Organizational Paradigms to Scale Agile
By Bruno Collet
This article provides an overview of issues that arise when scaling agile projects and organizational paradigms that help solve these issues. The analysis is based on personal experience and some research (see references at the end).
To preserve agile strengths, all agree that the team size should be limited (upper limit is 8-to-12 depending on opinions). Consequently, scaling agile necessarily implies setting up a multi-team organization.
Additional needs for multi-team agile include (but are not limited to):
- Handling cross-team impediments
- Ensuring alignment with strategic objectives
- Dividing the work among multiple teams
- Integrating the work of multiple teams in cohesive product releases
- Maintaining a common foundation of practices and tools across multiple teams
- Facilitating the emergence of a sound product-level architecture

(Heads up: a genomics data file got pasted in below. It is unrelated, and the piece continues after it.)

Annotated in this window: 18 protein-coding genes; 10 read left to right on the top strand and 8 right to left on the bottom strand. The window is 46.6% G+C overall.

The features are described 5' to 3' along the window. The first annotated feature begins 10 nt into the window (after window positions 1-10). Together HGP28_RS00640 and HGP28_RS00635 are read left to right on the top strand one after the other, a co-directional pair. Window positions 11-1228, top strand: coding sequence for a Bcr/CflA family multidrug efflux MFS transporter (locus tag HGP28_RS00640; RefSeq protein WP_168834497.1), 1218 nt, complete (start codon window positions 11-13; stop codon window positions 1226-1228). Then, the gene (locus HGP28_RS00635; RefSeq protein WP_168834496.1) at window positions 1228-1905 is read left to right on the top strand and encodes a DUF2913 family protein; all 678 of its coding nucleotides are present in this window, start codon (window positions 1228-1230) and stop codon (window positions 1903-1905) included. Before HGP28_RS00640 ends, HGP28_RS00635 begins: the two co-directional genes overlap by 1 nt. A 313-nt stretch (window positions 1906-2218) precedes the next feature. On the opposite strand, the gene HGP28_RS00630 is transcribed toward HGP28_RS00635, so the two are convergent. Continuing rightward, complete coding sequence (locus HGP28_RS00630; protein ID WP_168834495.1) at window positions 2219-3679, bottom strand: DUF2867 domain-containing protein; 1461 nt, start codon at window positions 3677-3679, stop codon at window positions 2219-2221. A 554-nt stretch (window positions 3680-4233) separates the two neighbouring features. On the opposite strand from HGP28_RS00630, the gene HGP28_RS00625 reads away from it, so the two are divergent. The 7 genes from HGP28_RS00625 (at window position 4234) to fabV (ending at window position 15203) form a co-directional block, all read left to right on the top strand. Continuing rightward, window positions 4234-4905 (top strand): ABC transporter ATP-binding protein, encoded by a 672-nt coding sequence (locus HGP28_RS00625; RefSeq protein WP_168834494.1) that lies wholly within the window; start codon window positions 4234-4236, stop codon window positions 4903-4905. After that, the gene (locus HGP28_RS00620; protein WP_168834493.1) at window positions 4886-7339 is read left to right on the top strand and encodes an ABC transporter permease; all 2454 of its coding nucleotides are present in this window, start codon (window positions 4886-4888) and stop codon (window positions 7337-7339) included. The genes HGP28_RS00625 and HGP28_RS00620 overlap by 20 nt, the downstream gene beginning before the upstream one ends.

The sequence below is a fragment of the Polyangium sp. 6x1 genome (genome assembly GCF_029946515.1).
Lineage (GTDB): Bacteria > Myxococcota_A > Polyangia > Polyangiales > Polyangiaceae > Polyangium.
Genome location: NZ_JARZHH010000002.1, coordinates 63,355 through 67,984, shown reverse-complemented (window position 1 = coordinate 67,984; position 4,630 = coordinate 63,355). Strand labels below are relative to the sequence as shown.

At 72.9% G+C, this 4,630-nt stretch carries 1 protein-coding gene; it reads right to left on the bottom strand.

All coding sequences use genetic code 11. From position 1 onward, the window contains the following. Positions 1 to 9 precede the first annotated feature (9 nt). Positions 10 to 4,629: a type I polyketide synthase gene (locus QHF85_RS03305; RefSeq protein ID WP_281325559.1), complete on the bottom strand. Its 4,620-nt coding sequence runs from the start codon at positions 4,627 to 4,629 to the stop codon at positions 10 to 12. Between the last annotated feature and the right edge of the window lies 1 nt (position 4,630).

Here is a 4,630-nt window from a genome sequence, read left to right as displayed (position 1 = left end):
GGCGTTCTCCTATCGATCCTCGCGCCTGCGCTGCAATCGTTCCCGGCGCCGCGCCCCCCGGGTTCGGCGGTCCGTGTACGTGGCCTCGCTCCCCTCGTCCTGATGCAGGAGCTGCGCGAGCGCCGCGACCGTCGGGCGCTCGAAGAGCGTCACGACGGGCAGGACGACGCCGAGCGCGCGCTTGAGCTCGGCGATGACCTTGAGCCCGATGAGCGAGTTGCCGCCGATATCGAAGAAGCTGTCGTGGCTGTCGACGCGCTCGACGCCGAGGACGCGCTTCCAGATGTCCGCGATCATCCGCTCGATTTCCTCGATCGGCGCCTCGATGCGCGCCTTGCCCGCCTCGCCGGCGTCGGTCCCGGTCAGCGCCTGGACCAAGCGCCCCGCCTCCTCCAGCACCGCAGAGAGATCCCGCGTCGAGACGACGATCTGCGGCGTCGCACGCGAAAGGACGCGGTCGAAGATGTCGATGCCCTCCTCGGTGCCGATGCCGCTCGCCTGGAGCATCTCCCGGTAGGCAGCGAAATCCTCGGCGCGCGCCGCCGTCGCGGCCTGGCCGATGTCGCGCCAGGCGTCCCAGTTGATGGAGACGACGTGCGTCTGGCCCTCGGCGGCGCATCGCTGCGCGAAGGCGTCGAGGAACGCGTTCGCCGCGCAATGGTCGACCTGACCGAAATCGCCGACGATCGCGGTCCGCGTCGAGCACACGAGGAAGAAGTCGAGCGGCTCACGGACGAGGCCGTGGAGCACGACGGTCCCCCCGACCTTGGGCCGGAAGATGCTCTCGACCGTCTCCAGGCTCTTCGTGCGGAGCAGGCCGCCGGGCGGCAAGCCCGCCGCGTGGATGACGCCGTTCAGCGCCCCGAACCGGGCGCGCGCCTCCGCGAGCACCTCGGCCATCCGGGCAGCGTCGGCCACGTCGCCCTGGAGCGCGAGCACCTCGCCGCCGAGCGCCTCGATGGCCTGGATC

We will explore a few organizational structures that may help cope with these extra needs. These structures are provided as a starting point and should be adjusted and combined according to the context. Rather than focusing on a specific agile framework (such as Scrum), we will use framework-neutral terminology. You can easily map these practices to your agile framework of choice.
The organizational paradigms consist essentially in setting up one or more additional teams to deal with the issues mentioned above. These additional teams are:
The purpose of the Coordination Team is to solve cross-team issues. Its Scrum equivalent is the Scrum of Scrums.
A technical member (neither the Coach nor the Product Owner) of each Development Team participates to the Coordination Team. The participants are chosen by each Development Team based on the issues at hand. Consequently, the Coordination Team is transient (it exists only during meetings) and virtual (it is made of members of Development Teams). Since the Coordination Team doesn’t manage any work queue, it doesn’t need a Product Owner.